Canadian Agencies and Operations
Dealing with Fraud
PhoneBusters is the central agency that collects information on
telemarketing complaints throughout Canada and disseminates this
information to the appropriate enforcement agency.
The Ontario Provincial Police (OPP) and the Royal Canadian Mounted
Police (RCMP) seek to curb organized telemarketing crime in Canada
through the joint operation of the PhoneBusters National Call Centre
(PNCC) which is supported by members of the Deceptive Telemarketing
It collects consumer complaint information through its 1-888-495-8501
Fax number: 1 (888) 654-9426
Its web site is at PhoneBusters e-mail firstname.lastname@example.org email@example.com
The mandate of PhoneBusters is to prosecute key individuals in Canada
involved in telemarketing fraud under the Criminal Code of Canada
and includes facilitating prosecution by United States agencies through
extradition, and by Industry Canada under the Competition Act.
Canshare is a joint project of Industry Canada and the provincial
governments to share consumer protection information.
The Royal Canadian Mounted Police is in the process of developing
a central web-based crime reporting center entitled RECOL ('Reporting
Economic Crime On-Line'). The objective is to offer citizens
a single point of entry, via the phone, fax or Internet, to lodge
a complaint concerning any frauds, traditional or Internet based,
and have it directed quickly and efficiently to the respective law
enforcement or investigative agency for action.
The proposal for the RECOL Center was initiated in the fall of 2000.
While the primary focus is to facilitate on-line reporting of crime,
the RECOL Center will also strive to educate people about fraud in
Canada, the importance of reporting it, and exposing the frauds by
type and perpetrator.
Solicitations of interest have been made with key partners in three
categories of potential partners that are grouped according to their
ability to share information with law enforcement as defined by privacy
legislation. The proposed model allows for the consumer or complainant,
to choose which agency(s) with whom they wish to have their complaint
filed. The potential complaint receiving agencies are classified
as being either in the private, regulatory or law enforcement sectors.
Implementation of the RECOL model will mean that for the first time
the private sector will have access to complaint data at the same
time as the police!
The initial phase of the RECOL Center will create an initial link
between the RCMP, the Ontario Provincial Police and the U.S. Federal
Bureau of Investigation. The immediate goal is to create a working
model, demonstrate some success, and, commence expansion to include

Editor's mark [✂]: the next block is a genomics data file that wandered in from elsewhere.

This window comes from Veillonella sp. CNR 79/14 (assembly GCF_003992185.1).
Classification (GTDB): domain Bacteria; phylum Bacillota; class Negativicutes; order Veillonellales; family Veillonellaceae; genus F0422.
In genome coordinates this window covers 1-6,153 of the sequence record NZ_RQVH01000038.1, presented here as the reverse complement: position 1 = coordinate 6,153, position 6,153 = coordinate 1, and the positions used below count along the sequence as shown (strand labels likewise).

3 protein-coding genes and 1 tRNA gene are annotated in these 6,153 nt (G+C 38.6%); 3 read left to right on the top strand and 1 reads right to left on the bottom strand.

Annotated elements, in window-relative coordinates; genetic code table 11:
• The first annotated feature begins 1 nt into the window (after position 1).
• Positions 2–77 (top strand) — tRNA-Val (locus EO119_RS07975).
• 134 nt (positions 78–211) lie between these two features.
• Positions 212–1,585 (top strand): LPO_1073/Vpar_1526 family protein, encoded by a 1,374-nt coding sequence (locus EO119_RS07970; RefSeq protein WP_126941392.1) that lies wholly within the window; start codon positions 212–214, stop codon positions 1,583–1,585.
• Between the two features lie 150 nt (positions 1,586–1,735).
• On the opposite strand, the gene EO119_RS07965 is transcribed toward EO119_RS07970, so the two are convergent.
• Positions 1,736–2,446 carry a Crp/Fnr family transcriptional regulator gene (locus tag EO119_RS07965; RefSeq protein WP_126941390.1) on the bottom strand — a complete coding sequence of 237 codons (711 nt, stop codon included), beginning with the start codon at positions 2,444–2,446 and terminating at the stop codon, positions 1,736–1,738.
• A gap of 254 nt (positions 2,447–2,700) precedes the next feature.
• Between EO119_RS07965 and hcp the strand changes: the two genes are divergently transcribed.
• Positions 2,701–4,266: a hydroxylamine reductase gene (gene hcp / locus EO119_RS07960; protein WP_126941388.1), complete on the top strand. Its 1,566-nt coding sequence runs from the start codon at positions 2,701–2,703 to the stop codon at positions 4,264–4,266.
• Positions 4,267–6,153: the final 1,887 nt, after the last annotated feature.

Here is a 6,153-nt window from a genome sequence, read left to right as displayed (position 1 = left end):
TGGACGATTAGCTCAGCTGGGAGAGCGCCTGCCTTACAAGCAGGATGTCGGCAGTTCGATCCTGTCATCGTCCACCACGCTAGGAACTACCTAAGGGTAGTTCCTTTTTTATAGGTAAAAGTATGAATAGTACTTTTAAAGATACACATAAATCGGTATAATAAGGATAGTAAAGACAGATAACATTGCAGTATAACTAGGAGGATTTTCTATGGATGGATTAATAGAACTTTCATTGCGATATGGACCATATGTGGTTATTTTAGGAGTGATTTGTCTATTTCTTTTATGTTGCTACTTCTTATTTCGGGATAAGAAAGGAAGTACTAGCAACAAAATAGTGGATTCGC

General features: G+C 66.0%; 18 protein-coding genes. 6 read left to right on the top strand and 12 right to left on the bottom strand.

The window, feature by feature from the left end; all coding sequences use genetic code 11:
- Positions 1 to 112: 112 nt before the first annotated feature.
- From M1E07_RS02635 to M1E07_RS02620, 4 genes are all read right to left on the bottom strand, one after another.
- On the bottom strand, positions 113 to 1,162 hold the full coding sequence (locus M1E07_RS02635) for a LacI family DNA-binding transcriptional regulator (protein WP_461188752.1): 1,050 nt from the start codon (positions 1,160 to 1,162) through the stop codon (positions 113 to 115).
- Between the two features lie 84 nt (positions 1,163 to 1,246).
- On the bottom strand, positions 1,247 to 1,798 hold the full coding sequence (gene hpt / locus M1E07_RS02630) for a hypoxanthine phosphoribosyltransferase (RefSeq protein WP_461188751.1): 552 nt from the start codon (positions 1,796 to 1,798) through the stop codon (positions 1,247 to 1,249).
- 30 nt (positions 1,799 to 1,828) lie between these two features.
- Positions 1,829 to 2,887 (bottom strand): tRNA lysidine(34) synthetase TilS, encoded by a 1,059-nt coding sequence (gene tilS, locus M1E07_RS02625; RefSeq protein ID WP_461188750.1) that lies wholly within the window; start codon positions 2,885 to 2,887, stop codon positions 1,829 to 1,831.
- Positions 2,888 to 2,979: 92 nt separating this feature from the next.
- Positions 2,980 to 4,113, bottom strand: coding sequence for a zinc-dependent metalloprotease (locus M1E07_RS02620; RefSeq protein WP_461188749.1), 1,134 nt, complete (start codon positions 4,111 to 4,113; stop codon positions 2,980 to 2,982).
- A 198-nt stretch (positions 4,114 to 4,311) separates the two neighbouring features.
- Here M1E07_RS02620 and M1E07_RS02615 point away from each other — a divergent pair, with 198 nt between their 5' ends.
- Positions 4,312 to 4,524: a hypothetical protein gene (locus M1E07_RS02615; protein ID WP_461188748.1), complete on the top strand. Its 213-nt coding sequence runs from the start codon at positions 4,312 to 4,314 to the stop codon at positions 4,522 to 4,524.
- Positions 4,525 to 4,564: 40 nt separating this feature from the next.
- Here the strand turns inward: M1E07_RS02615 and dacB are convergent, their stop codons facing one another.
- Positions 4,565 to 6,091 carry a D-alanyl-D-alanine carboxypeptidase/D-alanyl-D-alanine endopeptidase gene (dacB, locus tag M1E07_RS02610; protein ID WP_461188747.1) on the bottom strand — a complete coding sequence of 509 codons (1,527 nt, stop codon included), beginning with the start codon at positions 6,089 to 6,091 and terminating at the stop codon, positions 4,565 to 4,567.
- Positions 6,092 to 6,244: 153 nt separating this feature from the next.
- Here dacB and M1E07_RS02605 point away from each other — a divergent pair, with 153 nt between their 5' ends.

other partners as funding and commitment permits. The model is in
use now on a 'manual' basis through the auspices of the Phonebusters
National Call Center ('PNCC').
Numerous presentations at various national and international conferences
have now commenced that involve a panel of representatives from four
key agencies to demonstrate the integrated nature of RECOL - the
National Criminal Intelligence Service in the U.K., the FBI Internet
Fraud Complaint Center, the Ontario Provincial Police Anti-Rackets
and the RCMP Economic Crime Program.
The RCMP Economic Crime Branch is currently seeking support from
the G8 'Law Enforcement Working Group' asking for a general statement
of support and a commitment of G8 members to provide a contact within
each country with a view to establish a link into the RECOL and a
similar complaint distribution system in each country. Consumers
would then be in a position to direct those complaints that are of
a cross-border nature to appropriate investigative agencies on a
Inspector John Sliter
Royal Canadian Mounted Police
Economic Crime Branch
The new PhoneBusters National Call Centre will continue with
its SeniorBusters program, established in 1997, in which 55
volunteers, all retirees, contact elderly victims across Canada and
the United States. They provide seniors with education on telemarketing
fraud, counsel repeat victims, ensure they have a place to turn for
assistance, and gather new information on schemes.
Canadian Eagle is a US / Canadian law enforcement partnership between
the RCMP and the FBI mandated to investigate organized crime groups
that are conducting fraudulent cross-border telemarketing activity.
Canadian Task Forces
Three interagency task forces have been established in Vancouver (Project
Emptor), Toronto (Greater Toronto Area Fraudulent Telemarketing
Consultative Committee), and Montreal (Project Colt).
Royal Canadian Mounted Police - Commercial Crime Section
4225 Dorchester Boulevard
Canada H3Z 1V5
Telephone: (514) 939-8304
Fax: (514) 939-8628
Laurier Quesnel, S/Sgt.
NCO i/c, Project COLT
In 1995, the RCMP created COLT, a joint investigative team made
up of members from the RCMP, the Sûreté du Québec (Quebec provincial